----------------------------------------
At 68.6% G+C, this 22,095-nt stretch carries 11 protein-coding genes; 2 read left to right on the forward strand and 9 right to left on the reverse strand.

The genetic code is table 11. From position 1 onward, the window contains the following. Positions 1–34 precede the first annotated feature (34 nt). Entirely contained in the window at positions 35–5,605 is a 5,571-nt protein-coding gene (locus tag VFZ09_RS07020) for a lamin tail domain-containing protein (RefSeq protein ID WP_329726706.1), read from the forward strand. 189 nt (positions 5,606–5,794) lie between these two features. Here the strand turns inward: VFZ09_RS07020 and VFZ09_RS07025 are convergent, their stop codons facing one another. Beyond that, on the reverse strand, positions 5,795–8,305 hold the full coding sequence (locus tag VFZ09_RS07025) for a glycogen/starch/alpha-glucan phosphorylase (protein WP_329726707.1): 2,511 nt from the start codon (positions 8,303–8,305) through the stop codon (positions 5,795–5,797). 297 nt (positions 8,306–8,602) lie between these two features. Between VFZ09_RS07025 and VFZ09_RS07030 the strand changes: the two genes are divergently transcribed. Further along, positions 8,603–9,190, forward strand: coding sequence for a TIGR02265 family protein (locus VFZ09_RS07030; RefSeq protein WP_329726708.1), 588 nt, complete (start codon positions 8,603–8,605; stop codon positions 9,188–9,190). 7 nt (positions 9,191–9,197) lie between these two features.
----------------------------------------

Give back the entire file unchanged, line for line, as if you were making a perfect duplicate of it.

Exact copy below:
At 68.6% G+C, this 22,095-nt stretch carries 11 protein-coding genes; 2 read left to right on the forward strand and 9 right to left on the reverse strand.

The genetic code is table 11. From position 1 onward, the window contains the following. Positions 1–34 precede the first annotated feature (34 nt). Entirely contained in the window at positions 35–5,605 is a 5,571-nt protein-coding gene (locus tag VFZ09_RS07020) for a lamin tail domain-containing protein (RefSeq protein ID WP_329726706.1), read from the forward strand. 189 nt (positions 5,606–5,794) lie between these two features. Here the strand turns inward: VFZ09_RS07020 and VFZ09_RS07025 are convergent, their stop codons facing one another. Beyond that, on the reverse strand, positions 5,795–8,305 hold the full coding sequence (locus tag VFZ09_RS07025) for a glycogen/starch/alpha-glucan phosphorylase (protein WP_329726707.1): 2,511 nt from the start codon (positions 8,303–8,305) through the stop codon (positions 5,795–5,797). 297 nt (positions 8,306–8,602) lie between these two features. Between VFZ09_RS07025 and VFZ09_RS07030 the strand changes: the two genes are divergently transcribed. Further along, positions 8,603–9,190, forward strand: coding sequence for a TIGR02265 family protein (locus VFZ09_RS07030; RefSeq protein WP_329726708.1), 588 nt, complete (start codon positions 8,603–8,605; stop codon positions 9,188–9,190). 7 nt (positions 9,191–9,197) lie between these two features.